"Nothing changes in the Kalahari" : Kgalagadi Transfrontier Park, the Ae!Hai Kalahari Heritage Park Agreement and the effects of difference, discourse and the past

Master Thesis


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University of Cape Town

Khomani San with access to 26,000 hectares of land in the national park for "symbolic and cultural uses", and is entitled a "Heritage Park". National parks have, in recent years, been required by legislation, popular opinion, and SANP policies to change how they interact with local communities. However, both staff in Kgalagadi and local residents consistently reiterate that "nothing changes in the Kalahari", and this is a dominant discourse in the Park. Experience of living in the region (including the National Park) has demonstrated to residents that little does change in their material social reality. Based on the experience of nine months in the Park as a volunteer with South African National Parks, complemented by a month of fieldwork, this study gauges the interpretation of a "Heritage Park" and co-management by the authority implementing the Agreement. Through interview and survey data this study argues that the power of discursive modes of communication and their control of knowledge and differing uses of and interpretations of the past limit the conceptualization of possible change. The emphasis placed by residents on racial difference restricts possible subject- positions and therefore, the possibility of multiple types of relations beyond apartheid-era categorization. While experience within the place creates its own set of limitations on social life. The Kalahari, I argue, is internalized by its residents and stifles a sense of possibility through a particular sense of the passage of time, the past, and different conceptions of its effect on the present. These factors combine as restrictions on any meaningful social change for the residents of Kgalagadi. I argue that it is the social dynamics within the Park that curb the success of the Ae!Hai Kalahari Heritage Park Agreement. The social world inside Kgalagadi Transfrontier Park can by extension, be seen as a microcosm of the larger South African picture; a nation scored by differences of race, access to information and meaning in knowledge, and influential but ambiguous discourses.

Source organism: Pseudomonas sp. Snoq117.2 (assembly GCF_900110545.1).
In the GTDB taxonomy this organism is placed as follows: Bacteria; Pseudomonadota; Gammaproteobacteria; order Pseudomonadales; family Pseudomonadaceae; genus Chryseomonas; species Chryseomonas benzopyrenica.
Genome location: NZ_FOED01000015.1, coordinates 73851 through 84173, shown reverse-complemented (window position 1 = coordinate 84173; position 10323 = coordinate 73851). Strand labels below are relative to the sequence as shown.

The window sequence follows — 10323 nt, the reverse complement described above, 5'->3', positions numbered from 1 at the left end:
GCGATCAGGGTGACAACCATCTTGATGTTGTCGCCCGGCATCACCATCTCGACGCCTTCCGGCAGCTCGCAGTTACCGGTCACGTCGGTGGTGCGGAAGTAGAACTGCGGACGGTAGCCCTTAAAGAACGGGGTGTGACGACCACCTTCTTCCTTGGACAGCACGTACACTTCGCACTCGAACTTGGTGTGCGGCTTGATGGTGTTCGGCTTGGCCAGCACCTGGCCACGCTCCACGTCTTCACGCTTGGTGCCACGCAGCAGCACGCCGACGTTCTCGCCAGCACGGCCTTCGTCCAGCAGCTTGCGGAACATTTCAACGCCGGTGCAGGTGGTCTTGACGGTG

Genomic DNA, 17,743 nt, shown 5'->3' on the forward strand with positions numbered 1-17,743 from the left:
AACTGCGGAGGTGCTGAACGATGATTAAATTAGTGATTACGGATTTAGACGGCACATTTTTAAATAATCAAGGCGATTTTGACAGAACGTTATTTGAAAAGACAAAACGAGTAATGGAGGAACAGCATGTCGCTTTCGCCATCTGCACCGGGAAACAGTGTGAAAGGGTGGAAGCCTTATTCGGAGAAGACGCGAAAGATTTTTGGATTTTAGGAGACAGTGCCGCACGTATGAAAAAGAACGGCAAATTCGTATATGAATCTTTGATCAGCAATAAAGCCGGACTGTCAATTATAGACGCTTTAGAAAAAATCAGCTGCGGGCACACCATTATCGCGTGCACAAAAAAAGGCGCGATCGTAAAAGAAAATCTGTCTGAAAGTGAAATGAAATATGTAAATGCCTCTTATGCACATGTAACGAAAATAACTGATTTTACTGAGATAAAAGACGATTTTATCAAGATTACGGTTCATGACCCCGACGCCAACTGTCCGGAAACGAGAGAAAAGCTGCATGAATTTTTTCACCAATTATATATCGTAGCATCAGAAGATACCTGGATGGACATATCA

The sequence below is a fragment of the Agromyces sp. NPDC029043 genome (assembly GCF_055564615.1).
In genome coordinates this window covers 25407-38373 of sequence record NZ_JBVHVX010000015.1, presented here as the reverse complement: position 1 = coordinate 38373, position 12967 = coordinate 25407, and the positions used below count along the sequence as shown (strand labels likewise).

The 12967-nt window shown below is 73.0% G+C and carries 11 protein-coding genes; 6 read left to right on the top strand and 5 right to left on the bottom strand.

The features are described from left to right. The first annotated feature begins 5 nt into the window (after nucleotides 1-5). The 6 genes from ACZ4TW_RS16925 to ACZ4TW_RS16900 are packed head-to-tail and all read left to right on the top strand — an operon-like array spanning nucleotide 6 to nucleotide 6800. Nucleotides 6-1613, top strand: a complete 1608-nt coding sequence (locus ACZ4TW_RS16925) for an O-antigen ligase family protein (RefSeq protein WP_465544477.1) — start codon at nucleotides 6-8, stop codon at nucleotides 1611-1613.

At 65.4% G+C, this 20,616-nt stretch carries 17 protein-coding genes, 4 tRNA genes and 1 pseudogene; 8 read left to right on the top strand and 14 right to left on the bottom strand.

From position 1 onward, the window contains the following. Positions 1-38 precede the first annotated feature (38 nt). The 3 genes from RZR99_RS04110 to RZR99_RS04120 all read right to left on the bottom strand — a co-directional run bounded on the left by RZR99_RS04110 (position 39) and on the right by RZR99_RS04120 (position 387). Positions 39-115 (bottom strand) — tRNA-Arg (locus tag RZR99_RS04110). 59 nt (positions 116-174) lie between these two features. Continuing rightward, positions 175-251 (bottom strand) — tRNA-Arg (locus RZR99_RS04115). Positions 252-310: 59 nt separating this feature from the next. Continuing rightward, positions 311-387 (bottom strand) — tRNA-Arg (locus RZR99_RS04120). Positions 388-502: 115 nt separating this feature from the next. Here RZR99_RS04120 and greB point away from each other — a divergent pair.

Includes bibliographical references (leaves 89-94).